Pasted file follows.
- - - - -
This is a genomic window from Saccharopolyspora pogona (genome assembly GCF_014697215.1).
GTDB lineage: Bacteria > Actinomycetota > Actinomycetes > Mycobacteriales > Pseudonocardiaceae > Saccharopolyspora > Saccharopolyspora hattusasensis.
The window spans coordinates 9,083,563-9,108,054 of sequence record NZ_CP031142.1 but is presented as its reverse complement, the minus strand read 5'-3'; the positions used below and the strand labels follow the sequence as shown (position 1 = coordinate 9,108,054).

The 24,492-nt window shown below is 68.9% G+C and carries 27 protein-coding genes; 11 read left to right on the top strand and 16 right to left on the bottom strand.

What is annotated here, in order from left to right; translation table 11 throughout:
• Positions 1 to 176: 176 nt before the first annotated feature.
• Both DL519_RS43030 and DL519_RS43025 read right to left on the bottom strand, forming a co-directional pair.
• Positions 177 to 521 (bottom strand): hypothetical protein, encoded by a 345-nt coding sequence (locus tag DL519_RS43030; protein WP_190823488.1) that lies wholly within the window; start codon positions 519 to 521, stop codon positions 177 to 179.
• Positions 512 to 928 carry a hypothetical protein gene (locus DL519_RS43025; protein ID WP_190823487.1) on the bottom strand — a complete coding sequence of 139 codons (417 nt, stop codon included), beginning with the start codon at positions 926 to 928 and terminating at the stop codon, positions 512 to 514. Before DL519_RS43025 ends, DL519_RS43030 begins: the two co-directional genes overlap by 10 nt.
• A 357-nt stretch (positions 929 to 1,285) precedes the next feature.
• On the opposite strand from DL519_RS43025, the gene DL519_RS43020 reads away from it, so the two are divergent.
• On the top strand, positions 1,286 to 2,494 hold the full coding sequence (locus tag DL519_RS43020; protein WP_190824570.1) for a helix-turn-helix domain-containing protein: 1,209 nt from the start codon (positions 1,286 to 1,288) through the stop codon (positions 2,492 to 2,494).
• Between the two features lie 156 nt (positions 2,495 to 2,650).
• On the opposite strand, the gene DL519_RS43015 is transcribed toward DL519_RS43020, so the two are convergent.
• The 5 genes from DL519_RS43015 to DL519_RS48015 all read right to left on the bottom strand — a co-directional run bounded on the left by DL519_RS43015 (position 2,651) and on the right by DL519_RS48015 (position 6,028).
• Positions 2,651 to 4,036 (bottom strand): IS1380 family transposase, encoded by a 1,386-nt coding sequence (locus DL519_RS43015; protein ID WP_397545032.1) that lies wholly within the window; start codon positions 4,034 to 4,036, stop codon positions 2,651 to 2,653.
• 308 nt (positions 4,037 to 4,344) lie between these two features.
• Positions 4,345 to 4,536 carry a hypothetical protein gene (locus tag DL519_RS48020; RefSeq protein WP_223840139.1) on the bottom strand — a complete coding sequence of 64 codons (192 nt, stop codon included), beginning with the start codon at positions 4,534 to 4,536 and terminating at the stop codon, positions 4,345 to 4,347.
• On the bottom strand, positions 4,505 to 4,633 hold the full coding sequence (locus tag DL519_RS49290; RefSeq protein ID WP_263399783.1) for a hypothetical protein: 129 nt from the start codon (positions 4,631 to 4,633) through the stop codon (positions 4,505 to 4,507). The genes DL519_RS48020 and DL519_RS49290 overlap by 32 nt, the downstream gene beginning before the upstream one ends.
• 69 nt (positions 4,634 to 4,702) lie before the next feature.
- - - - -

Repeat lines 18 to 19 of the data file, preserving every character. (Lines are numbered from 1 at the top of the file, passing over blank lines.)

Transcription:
• Positions 4,345 to 4,536 carry a hypothetical protein gene (locus tag DL519_RS48020; RefSeq protein WP_223840139.1) on the bottom strand — a complete coding sequence of 64 codons (192 nt, stop codon included), beginning with the start codon at positions 4,534 to 4,536 and terminating at the stop codon, positions 4,345 to 4,347.
• On the bottom strand, positions 4,505 to 4,633 hold the full coding sequence (locus tag DL519_RS49290; RefSeq protein ID WP_263399783.1) for a hypothetical protein: 129 nt from the start codon (positions 4,631 to 4,633) through the stop codon (positions 4,505 to 4,507). The genes DL519_RS48020 and DL519_RS49290 overlap by 32 nt, the downstream gene beginning before the upstream one ends.